Become an Awesome Software Architect: Book 1: Foundation 2019

Become an Awesome Software Architect: Book 1: Foundation 2019

Posted by jack_miller | Published a year ago

With 9 ratings

By: Anatoly Volkhover

Purchased At: $44.81 (5 used & new offers)


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As my way of supporting you on the path to self-improvement, I am temporarily reducing the price of my "Become an Awesome Software Architect" Kindle book down to $1.99. That's 96% off the original $49.99. Hope this helps. Get better at your craft, while staying safe & healthy!


Great software architects aren’t born. They are a product of decades of building real-life solutions and relentless learning. They become really good at their trade closer to the retirement age. But most startups are fostered by young entrepreneurs who dare to try but lack the experience. They also lack the $$ to hire a silver-haired architect to join their team from day one. Left to their own faculties, the entrepreneurs and their engineering teams quickly get on the path of learning from their own mistakes. Eventually, they discover this is the most expensive way of learning. Over time they get better, and some become the true masters of the craft – but way too late to make a difference for their early-day projects.

This book is meant to break the vicious circle. It isn’t a textbook, at least not in the traditional sense. It is a business-centric practical guide to software architecture, intended for software engineers, technology executives, students of computer science, and tech-savvy entrepreneurs who want to de-risk their entrepreneurial endeavors or to fast-track their careers in software engineering. The recipes in this book are highly practical, battle-tested, and current for building mid- to large-scale systems in 2019-2020.
This guide is way beyond traditional books on software architecture.
It provides holistic view on what’s needed to deliver, maintain and expand large distributed system. It clearly outlines decisions and agreements software architect has to make at the beginning of the project. There are many real life examples bridging concepts with everyday problems. Abundant diagrams and code samples make complex ideas easy to grasp.
To me it was very helpful to see how design and development principles are tied in with maintenance and troubleshooting aspects. I also greatly appreciate author’s insight on practices which work for development, QA and DevOps teams.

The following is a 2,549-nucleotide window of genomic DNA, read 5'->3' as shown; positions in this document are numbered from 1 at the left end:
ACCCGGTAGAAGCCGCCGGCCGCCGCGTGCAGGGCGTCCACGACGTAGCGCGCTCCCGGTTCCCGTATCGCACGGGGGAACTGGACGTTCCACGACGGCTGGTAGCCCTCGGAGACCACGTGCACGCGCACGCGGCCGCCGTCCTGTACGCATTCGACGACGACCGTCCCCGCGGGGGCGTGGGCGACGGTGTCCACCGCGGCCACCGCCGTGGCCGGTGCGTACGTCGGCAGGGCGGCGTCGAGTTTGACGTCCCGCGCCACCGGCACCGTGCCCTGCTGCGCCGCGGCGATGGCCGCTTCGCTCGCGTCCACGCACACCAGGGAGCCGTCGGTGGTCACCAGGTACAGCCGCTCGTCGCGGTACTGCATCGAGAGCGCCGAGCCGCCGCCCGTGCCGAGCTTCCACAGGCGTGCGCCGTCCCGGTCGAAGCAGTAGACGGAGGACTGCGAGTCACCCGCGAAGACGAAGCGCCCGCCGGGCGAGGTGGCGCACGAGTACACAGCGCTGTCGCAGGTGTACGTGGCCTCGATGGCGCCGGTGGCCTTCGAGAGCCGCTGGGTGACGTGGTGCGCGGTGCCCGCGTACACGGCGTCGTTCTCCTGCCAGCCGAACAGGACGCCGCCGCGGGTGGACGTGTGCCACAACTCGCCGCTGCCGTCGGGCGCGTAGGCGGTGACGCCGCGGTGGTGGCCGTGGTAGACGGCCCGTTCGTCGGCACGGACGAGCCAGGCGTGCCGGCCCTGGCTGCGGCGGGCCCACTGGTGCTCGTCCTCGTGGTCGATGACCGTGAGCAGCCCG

The guide is fun to read and keeps you engaged like a good thriller.
it quickly became popular reading at my work and we are looking forward for Book 2.

- enzo_cruz

Some 70% of all software development projects fail (depending on the definition of failure), and this number seems to stay the same for the last fifty years. The complexity of projects grows; new tools, languages, databases, ideas come up; but the projects still take longer than planned, over budget, and stressful for programmers and managers involved. Numerous books are available to address this issue, along with training courses, but they are either theoretical, or limited in scope to a particular language, tool or methodology.
This book is a great attempt to address the problems of software development in a comprehensive fashion. The author does not promote any particular tool, giving instead an unbiased overview of what is available for programmers and in what situations what should be used. The book is relatively easy to read, though in some cases I had to check acronyms and definitions. The code samples are short and to the point; they are easy to follow no matter what programming language is your favorite. Quite a few important subjects are not addressed, so judging by "Book 1 - Foundation" on the title page, other books will follow. Looking forward...

- dexter_campbell

I am changing careers at 40, had little experience writing software for my own businesses in the past. now I want to do that commercially. It can be overwhelming, so much information out there. This book gave me much needed clarity. Very practical and complete. Fun to read. Can’t wait for book 2.

- major_robinson

There are two kinds of software architects in corporate world.
One is who has strong opinion about everything even though they never heard of a thing they are talking about before. They probably write a couple of lines of code at beginning of carrier.
Another kind is software architects who is actively involved with coding and constantly on lookout for new technologies.
Anatoly is definitely one the second kind. He been there, done that, wrote a book.
I cannot say i agree to every aspect covered in this book, but it make me think about my projects and even think what I can do better inspired by reading the book.

- kennedi_green

The book is pretty slim (less than 200 pages) and uses quite a large font so there isn't a ton of content. Gives some basic info on each topic, nothing really super in depth more like a blur of each topic in the contents. Might be a good introduction to industry practices and concepts to a fresh college grad, but it's MASSIVELY overpriced. It's should be like $10. You can get Designing Data-Intensive Applications by Klepmann for cheaper and it has magnitudes more content and goes into much, much more depth. For the price, I absolutely do not recommend this.

- calliope_gonzales

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